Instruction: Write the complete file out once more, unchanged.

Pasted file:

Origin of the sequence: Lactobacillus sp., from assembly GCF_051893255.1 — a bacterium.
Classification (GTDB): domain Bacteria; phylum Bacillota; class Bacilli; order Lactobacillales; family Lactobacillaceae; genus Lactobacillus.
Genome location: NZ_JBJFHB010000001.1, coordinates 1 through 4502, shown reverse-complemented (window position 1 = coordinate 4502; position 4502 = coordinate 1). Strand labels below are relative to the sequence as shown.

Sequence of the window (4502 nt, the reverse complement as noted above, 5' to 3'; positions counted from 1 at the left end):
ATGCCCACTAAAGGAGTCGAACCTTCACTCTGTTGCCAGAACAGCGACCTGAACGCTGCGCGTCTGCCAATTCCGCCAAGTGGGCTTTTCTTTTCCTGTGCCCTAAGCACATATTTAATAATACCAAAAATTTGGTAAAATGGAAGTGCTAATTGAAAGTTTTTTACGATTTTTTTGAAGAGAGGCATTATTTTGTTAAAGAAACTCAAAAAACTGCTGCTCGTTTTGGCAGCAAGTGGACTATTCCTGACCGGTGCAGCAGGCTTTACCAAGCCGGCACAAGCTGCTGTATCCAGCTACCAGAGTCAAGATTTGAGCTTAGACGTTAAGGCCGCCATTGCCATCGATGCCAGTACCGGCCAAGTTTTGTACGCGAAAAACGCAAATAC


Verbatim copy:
Origin of the sequence: Lactobacillus sp., from assembly GCF_051893255.1 — a bacterium.
Classification (GTDB): domain Bacteria; phylum Bacillota; class Bacilli; order Lactobacillales; family Lactobacillaceae; genus Lactobacillus.
Genome location: NZ_JBJFHB010000001.1, coordinates 1 through 4502, shown reverse-complemented (window position 1 = coordinate 4502; position 4502 = coordinate 1). Strand labels below are relative to the sequence as shown.

Sequence of the window (4502 nt, the reverse complement as noted above, 5' to 3'; positions counted from 1 at the left end):
ATGCCCACTAAAGGAGTCGAACCTTCACTCTGTTGCCAGAACAGCGACCTGAACGCTGCGCGTCTGCCAATTCCGCCAAGTGGGCTTTTCTTTTCCTGTGCCCTAAGCACATATTTAATAATACCAAAAATTTGGTAAAATGGAAGTGCTAATTGAAAGTTTTTTACGATTTTTTTGAAGAGAGGCATTATTTTGTTAAAGAAACTCAAAAAACTGCTGCTCGTTTTGGCAGCAAGTGGACTATTCCTGACCGGTGCAGCAGGCTTTACCAAGCCGGCACAAGCTGCTGTATCCAGCTACCAGAGTCAAGATTTGAGCTTAGACGTTAAGGCCGCCATTGCCATCGATGCCAGTACCGGCCAAGTTTTGTACGCGAAAAACGCAAATAC